Dear Miss Moore / Royal Poinciana

The Royal Poinciana trees have just begun to set out their flowers. By the end of the month, the entire canopies will be full of the bright red or orange blossoms.

Elizabeth Bishop was 26 years old when she first visited Key West in 1938. Her letters from that year, especially those to her friend and mentor Marianne Moore, are filled with descriptions of the subtropical island’s flora and fauna.

Here’s an excerpt from one of them:

May 5, 1938

It is spring here now and the Royal Poinciana trees are in bloom all along the streets– brilliant flame color or dark red. Also a large tree– Spanish lime?– that sheds in some places fine green powder all over the streets, very pretty. Jasmine makes the whole town smell sweet at night– and all the cats have kittens. There has been the ugliest mother cat I have ever seen, and two kittens, in the yard of the little house we’re buying, for five days. I don’t want them– they are crosseyed, mangy, and mixtures of white, black, orange, gray, and tiger– but they are growing so thin I couldn’t stand it, so I took over a bottle of milk, and now they obviously consider themselves mine. The mother looks just like Picasso’s Absinthe Drinker.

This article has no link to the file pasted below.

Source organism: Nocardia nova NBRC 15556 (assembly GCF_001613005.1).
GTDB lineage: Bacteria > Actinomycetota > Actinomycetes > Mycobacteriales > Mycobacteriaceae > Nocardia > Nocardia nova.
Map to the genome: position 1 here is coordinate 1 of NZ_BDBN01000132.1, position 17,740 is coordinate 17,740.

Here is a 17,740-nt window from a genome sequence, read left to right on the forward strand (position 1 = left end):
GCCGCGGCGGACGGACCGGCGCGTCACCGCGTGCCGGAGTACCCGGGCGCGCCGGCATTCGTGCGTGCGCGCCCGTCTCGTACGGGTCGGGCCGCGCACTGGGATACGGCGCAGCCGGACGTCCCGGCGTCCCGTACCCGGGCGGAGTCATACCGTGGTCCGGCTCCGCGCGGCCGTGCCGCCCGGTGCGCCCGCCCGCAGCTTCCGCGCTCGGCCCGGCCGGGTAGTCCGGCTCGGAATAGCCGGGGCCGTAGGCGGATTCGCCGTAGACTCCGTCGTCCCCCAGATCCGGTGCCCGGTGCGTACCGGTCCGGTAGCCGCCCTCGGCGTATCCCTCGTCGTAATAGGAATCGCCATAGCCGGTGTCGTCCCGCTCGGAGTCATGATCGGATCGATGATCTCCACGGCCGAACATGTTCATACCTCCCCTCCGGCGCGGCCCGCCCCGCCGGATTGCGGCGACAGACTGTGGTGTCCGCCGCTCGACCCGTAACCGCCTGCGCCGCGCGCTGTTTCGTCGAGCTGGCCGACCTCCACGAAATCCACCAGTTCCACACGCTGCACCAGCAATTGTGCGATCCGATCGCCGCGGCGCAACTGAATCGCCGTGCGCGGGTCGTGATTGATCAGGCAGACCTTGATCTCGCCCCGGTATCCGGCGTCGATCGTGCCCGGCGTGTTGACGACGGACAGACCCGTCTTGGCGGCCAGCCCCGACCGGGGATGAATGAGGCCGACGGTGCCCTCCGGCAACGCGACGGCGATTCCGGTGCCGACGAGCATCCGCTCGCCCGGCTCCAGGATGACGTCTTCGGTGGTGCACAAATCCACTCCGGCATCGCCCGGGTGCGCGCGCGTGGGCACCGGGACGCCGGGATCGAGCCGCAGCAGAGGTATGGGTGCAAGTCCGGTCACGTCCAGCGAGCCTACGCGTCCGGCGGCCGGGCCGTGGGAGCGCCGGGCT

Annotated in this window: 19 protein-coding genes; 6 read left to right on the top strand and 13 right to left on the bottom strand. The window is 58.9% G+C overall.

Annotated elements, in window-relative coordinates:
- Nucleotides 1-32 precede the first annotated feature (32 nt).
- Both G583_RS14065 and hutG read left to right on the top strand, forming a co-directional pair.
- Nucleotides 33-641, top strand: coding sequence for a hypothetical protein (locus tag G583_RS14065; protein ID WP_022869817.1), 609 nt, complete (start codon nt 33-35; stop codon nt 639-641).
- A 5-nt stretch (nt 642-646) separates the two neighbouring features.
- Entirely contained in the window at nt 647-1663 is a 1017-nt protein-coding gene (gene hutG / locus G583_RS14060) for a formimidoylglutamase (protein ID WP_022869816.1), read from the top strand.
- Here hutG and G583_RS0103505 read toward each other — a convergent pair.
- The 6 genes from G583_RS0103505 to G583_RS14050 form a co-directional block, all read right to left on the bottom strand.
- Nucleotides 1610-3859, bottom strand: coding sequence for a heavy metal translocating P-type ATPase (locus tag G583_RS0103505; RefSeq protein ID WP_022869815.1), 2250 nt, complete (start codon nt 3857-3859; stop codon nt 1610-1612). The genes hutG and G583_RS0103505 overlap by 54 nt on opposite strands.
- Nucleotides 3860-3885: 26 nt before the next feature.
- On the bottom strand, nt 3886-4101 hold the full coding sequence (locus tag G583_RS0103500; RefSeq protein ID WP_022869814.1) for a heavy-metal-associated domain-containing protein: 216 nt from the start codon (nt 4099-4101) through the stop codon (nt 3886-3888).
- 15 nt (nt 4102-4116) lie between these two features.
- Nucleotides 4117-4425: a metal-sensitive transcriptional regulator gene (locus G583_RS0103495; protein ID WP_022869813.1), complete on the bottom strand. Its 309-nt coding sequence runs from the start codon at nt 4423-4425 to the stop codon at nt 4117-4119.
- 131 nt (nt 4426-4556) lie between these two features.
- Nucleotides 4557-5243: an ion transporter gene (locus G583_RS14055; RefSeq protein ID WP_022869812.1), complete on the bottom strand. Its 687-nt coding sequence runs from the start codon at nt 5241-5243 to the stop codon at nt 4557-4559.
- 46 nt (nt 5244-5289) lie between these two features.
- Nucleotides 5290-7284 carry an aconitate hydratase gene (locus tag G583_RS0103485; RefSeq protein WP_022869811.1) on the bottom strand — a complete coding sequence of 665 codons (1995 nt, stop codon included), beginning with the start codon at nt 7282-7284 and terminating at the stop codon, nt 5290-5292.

Though 72 years have altered Bishop’s Key West immeasurably, she’d still recognize the house she bought that year at 624 White Street, which remains miraculously untouched. And she’d know the fine green Spanish lime pollen dusting the cars and sidewalks outside our office, the red Poinciana blossoms which have just begun to open, and the jasmine and jasmine-like perfume of the 21st-century night.

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